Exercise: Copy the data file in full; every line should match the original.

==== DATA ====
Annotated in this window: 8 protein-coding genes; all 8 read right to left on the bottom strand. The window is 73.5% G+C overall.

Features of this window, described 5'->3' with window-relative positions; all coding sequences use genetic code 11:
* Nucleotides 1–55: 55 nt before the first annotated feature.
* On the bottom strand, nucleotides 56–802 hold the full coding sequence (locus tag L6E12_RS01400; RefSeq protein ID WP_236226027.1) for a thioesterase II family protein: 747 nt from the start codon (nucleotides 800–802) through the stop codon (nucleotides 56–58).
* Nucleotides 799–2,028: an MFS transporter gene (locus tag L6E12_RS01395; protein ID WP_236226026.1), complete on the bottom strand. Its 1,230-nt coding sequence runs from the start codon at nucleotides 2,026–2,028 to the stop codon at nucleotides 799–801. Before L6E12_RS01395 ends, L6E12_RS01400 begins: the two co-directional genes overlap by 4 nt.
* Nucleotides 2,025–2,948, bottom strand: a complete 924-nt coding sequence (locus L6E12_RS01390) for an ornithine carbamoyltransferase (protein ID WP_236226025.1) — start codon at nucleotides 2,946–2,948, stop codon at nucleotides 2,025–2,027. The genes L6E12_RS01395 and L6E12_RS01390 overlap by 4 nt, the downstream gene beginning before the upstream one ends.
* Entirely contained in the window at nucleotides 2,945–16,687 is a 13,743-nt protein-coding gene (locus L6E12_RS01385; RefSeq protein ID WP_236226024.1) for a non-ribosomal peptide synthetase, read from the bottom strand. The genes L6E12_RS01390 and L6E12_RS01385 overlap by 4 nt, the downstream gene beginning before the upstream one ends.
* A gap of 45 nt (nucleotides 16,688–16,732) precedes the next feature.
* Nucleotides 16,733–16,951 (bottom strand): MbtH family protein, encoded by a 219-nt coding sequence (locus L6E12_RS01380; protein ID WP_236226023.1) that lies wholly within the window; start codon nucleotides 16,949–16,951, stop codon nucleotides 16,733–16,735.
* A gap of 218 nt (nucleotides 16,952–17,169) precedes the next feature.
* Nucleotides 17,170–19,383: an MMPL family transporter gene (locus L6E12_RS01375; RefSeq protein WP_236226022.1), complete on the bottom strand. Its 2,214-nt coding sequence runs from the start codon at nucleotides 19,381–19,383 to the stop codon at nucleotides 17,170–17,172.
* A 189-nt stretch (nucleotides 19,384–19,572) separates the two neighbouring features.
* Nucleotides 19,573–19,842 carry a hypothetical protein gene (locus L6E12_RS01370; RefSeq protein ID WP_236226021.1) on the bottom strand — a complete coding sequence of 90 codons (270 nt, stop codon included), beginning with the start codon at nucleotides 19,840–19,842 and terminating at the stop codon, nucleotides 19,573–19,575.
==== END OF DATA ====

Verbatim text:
Annotated in this window: 8 protein-coding genes; all 8 read right to left on the bottom strand. The window is 73.5% G+C overall.

Features of this window, described 5'->3' with window-relative positions; all coding sequences use genetic code 11:
* Nucleotides 1–55: 55 nt before the first annotated feature.
* On the bottom strand, nucleotides 56–802 hold the full coding sequence (locus tag L6E12_RS01400; RefSeq protein ID WP_236226027.1) for a thioesterase II family protein: 747 nt from the start codon (nucleotides 800–802) through the stop codon (nucleotides 56–58).
* Nucleotides 799–2,028: an MFS transporter gene (locus tag L6E12_RS01395; protein ID WP_236226026.1), complete on the bottom strand. Its 1,230-nt coding sequence runs from the start codon at nucleotides 2,026–2,028 to the stop codon at nucleotides 799–801. Before L6E12_RS01395 ends, L6E12_RS01400 begins: the two co-directional genes overlap by 4 nt.
* Nucleotides 2,025–2,948, bottom strand: a complete 924-nt coding sequence (locus L6E12_RS01390) for an ornithine carbamoyltransferase (protein ID WP_236226025.1) — start codon at nucleotides 2,946–2,948, stop codon at nucleotides 2,025–2,027. The genes L6E12_RS01395 and L6E12_RS01390 overlap by 4 nt, the downstream gene beginning before the upstream one ends.
* Entirely contained in the window at nucleotides 2,945–16,687 is a 13,743-nt protein-coding gene (locus L6E12_RS01385; RefSeq protein ID WP_236226024.1) for a non-ribosomal peptide synthetase, read from the bottom strand. The genes L6E12_RS01390 and L6E12_RS01385 overlap by 4 nt, the downstream gene beginning before the upstream one ends.
* A gap of 45 nt (nucleotides 16,688–16,732) precedes the next feature.
* Nucleotides 16,733–16,951 (bottom strand): MbtH family protein, encoded by a 219-nt coding sequence (locus L6E12_RS01380; protein ID WP_236226023.1) that lies wholly within the window; start codon nucleotides 16,949–16,951, stop codon nucleotides 16,733–16,735.
* A gap of 218 nt (nucleotides 16,952–17,169) precedes the next feature.
* Nucleotides 17,170–19,383: an MMPL family transporter gene (locus L6E12_RS01375; RefSeq protein WP_236226022.1), complete on the bottom strand. Its 2,214-nt coding sequence runs from the start codon at nucleotides 19,381–19,383 to the stop codon at nucleotides 17,170–17,172.
* A 189-nt stretch (nucleotides 19,384–19,572) separates the two neighbouring features.
* Nucleotides 19,573–19,842 carry a hypothetical protein gene (locus L6E12_RS01370; RefSeq protein ID WP_236226021.1) on the bottom strand — a complete coding sequence of 90 codons (270 nt, stop codon included), beginning with the start codon at nucleotides 19,840–19,842 and terminating at the stop codon, nucleotides 19,573–19,575.